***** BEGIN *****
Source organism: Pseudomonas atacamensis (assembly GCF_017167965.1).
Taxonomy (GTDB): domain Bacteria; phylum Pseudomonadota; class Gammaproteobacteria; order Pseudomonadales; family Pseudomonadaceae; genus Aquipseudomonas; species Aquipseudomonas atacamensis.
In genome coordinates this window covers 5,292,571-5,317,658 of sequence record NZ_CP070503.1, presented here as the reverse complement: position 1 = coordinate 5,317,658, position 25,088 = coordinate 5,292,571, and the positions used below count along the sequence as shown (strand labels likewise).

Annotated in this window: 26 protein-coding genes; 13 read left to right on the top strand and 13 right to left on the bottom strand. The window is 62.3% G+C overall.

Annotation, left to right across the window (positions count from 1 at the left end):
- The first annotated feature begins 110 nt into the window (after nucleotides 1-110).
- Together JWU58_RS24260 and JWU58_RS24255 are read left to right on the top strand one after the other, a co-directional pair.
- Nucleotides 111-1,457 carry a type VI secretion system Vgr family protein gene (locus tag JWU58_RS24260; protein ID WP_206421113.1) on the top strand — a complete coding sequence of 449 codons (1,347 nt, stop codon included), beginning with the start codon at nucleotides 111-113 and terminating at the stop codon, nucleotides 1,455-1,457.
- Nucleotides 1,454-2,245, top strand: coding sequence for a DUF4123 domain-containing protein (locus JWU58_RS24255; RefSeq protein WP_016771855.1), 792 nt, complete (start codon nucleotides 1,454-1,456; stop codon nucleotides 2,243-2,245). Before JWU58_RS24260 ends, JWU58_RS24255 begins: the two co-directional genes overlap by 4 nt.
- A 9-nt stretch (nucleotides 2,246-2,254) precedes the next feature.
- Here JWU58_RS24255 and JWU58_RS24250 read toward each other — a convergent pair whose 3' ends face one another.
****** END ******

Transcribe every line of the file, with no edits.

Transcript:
Source organism: Pseudomonas atacamensis (assembly GCF_017167965.1).
Taxonomy (GTDB): domain Bacteria; phylum Pseudomonadota; class Gammaproteobacteria; order Pseudomonadales; family Pseudomonadaceae; genus Aquipseudomonas; species Aquipseudomonas atacamensis.
In genome coordinates this window covers 5,292,571-5,317,658 of sequence record NZ_CP070503.1, presented here as the reverse complement: position 1 = coordinate 5,317,658, position 25,088 = coordinate 5,292,571, and the positions used below count along the sequence as shown (strand labels likewise).

Annotated in this window: 26 protein-coding genes; 13 read left to right on the top strand and 13 right to left on the bottom strand. The window is 62.3% G+C overall.

Annotation, left to right across the window (positions count from 1 at the left end):
- The first annotated feature begins 110 nt into the window (after nucleotides 1-110).
- Together JWU58_RS24260 and JWU58_RS24255 are read left to right on the top strand one after the other, a co-directional pair.
- Nucleotides 111-1,457 carry a type VI secretion system Vgr family protein gene (locus tag JWU58_RS24260; protein ID WP_206421113.1) on the top strand — a complete coding sequence of 449 codons (1,347 nt, stop codon included), beginning with the start codon at nucleotides 111-113 and terminating at the stop codon, nucleotides 1,455-1,457.
- Nucleotides 1,454-2,245, top strand: coding sequence for a DUF4123 domain-containing protein (locus JWU58_RS24255; RefSeq protein WP_016771855.1), 792 nt, complete (start codon nucleotides 1,454-1,456; stop codon nucleotides 2,243-2,245). Before JWU58_RS24260 ends, JWU58_RS24255 begins: the two co-directional genes overlap by 4 nt.
- A 9-nt stretch (nucleotides 2,246-2,254) precedes the next feature.
- Here JWU58_RS24255 and JWU58_RS24250 read toward each other — a convergent pair whose 3' ends face one another.